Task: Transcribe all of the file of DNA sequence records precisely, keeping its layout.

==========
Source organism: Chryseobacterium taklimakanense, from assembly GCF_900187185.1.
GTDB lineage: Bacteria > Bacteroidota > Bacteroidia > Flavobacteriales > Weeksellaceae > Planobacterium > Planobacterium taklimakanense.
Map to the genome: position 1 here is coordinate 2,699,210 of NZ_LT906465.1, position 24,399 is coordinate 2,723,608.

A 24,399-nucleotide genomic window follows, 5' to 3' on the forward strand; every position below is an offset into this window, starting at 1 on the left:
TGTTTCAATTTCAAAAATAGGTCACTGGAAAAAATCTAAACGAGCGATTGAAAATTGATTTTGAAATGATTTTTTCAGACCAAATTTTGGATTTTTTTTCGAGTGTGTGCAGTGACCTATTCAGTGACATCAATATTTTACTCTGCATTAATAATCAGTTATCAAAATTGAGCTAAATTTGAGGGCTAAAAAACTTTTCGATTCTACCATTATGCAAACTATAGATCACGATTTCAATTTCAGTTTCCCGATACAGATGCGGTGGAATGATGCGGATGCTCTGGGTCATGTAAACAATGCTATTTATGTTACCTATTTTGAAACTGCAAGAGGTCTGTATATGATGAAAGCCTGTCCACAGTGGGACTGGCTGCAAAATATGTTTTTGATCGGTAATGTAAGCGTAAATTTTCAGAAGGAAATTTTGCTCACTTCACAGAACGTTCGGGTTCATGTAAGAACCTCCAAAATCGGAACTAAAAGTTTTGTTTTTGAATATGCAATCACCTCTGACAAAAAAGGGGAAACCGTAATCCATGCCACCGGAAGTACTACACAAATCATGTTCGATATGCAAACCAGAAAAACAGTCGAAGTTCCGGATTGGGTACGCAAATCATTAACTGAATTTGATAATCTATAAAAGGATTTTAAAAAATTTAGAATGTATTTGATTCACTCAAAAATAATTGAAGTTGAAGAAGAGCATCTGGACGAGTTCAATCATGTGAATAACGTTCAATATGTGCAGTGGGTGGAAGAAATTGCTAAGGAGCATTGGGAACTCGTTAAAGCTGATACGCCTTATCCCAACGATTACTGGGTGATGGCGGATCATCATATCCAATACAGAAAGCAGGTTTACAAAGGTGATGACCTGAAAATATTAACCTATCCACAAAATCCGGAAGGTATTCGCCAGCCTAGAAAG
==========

Source organism: Chryseobacterium taklimakanense, from assembly GCF_900187185.1.
GTDB lineage: Bacteria > Bacteroidota > Bacteroidia > Flavobacteriales > Weeksellaceae > Planobacterium > Planobacterium taklimakanense.
Map to the genome: position 1 here is coordinate 2,699,210 of NZ_LT906465.1, position 24,399 is coordinate 2,723,608.

A 24,399-nucleotide genomic window follows, 5' to 3' on the forward strand; every position below is an offset into this window, starting at 1 on the left:
TGTTTCAATTTCAAAAATAGGTCACTGGAAAAAATCTAAACGAGCGATTGAAAATTGATTTTGAAATGATTTTTTCAGACCAAATTTTGGATTTTTTTTCGAGTGTGTGCAGTGACCTATTCAGTGACATCAATATTTTACTCTGCATTAATAATCAGTTATCAAAATTGAGCTAAATTTGAGGGCTAAAAAACTTTTCGATTCTACCATTATGCAAACTATAGATCACGATTTCAATTTCAGTTTCCCGATACAGATGCGGTGGAATGATGCGGATGCTCTGGGTCATGTAAACAATGCTATTTATGTTACCTATTTTGAAACTGCAAGAGGTCTGTATATGATGAAAGCCTGTCCACAGTGGGACTGGCTGCAAAATATGTTTTTGATCGGTAATGTAAGCGTAAATTTTCAGAAGGAAATTTTGCTCACTTCACAGAACGTTCGGGTTCATGTAAGAACCTCCAAAATCGGAACTAAAAGTTTTGTTTTTGAATATGCAATCACCTCTGACAAAAAAGGGGAAACCGTAATCCATGCCACCGGAAGTACTACACAAATCATGTTCGATATGCAAACCAGAAAAACAGTCGAAGTTCCGGATTGGGTACGCAAATCATTAACTGAATTTGATAATCTATAAAAGGATTTTAAAAAATTTAGAATGTATTTGATTCACTCAAAAATAATTGAAGTTGAAGAAGAGCATCTGGACGAGTTCAATCATGTGAATAACGTTCAATATGTGCAGTGGGTGGAAGAAATTGCTAAGGAGCATTGGGAACTCGTTAAAGCTGATACGCCTTATCCCAACGATTACTGGGTGATGGCGGATCATCATATCCAATACAGAAAGCAGGTTTACAAAGGTGATGACCTGAAAATATTAACCTATCCACAAAATCCGGAAGGTATTCGCCAGCCTAGAAAG